Local Management Boards are active in all 24 of Maryland’s counties and perform a variety of critical roles to support Maryland children and families. MACo Winter Conference attendees learned about these critical pieces of local infrastructure and why it’s important to partner with them.
Established in the 1990s, Local Management Boards (LMBs) are quasi-authorities of local government. LMBs empower local authorities to plan, implement, and monitor service programs for organizations that serve youth and families.
Active in each jurisdiction, the LMBs collaborate with local stakeholders and agencies to support many aspects of child and family services, including reducing the impact of incarceration on communities, reducing youth homelessness and child hunger, and preventing out-of-state residential placements. Each county has an LMB, but models vary. In some counties, LMBs are functions of local government, in others, the LMB responsibilities are contracted out to local nonprofits, while others operate a hybrid of the two.
Counties have an important role in supporting an array of critical programing and services via Local Management Boards (LMBs). LMBs, a conduit for state-local partnerships to implement public services related to youth, social services, and healthcare, are prime examples of the role of county governments to empower communities.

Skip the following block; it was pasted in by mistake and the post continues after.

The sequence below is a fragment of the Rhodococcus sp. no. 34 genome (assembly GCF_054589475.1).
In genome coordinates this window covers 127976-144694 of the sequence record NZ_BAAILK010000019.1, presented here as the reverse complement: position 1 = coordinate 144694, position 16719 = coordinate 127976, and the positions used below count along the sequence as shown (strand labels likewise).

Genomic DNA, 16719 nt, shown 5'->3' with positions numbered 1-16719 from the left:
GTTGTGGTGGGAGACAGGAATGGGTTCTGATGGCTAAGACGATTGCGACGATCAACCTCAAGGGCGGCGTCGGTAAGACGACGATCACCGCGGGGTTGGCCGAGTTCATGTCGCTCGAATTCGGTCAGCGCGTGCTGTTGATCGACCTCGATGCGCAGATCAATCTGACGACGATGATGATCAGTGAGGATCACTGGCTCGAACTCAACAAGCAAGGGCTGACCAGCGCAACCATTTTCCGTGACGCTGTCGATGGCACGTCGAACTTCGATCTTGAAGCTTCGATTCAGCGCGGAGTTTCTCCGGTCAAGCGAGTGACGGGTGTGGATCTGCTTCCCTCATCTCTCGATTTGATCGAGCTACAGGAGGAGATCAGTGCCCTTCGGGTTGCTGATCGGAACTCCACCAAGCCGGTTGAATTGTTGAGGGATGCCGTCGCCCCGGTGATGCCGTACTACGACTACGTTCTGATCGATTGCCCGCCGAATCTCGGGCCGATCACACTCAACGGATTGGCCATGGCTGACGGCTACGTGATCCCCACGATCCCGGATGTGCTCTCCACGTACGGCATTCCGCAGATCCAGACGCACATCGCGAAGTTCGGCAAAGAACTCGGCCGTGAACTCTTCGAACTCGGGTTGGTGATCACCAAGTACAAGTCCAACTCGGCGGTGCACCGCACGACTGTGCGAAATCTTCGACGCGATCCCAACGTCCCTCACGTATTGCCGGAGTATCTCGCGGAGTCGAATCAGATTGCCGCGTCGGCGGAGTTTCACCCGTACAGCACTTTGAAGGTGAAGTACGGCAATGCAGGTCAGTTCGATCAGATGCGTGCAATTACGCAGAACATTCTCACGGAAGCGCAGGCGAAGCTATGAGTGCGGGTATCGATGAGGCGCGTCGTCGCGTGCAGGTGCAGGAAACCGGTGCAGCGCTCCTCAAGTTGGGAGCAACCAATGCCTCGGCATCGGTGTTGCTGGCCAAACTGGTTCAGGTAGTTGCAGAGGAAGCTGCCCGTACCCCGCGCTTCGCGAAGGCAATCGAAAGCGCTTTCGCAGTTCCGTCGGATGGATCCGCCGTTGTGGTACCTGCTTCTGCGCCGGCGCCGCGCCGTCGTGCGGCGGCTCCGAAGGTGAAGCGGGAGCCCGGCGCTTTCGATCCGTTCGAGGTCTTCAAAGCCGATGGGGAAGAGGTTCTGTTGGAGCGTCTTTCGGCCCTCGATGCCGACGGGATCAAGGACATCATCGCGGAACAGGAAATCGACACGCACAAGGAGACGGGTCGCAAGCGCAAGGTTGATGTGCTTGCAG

At the Winter MACo Conference session,”The ABCs of LMBs: Investing in Your State-County Partnership“, participants learned about LMBs, their robust duties, and how county governments can support their critical mission to empower Maryland families.
During the panel, Anne Arundel County Executive Steuart Pittman summarized his administration’s successful work with its LMB and explained to newly elected county officials why it’s important they develop a strong collaborative partnership with their local LMB.
The directors of three LMBs — from Anne Arundel, Howard, and Queen Anne’s Counties — each then explained different aspects of LMBs, such as their history and infrastructure, role as a conduit between county and state government, and the history of their funding.
- Pamela Brown, Executive Director, Anne Arundel County Partnership for Children, Youth, and Families
- Kim Eisenreich, Administrator, Howard County Office of the Local Children’s Board
- Mike Clark, Chief of Housing & Family Services, Queen Anne’s County
- The Honorable Steuart Pittman, County Executive, Anne Arundel County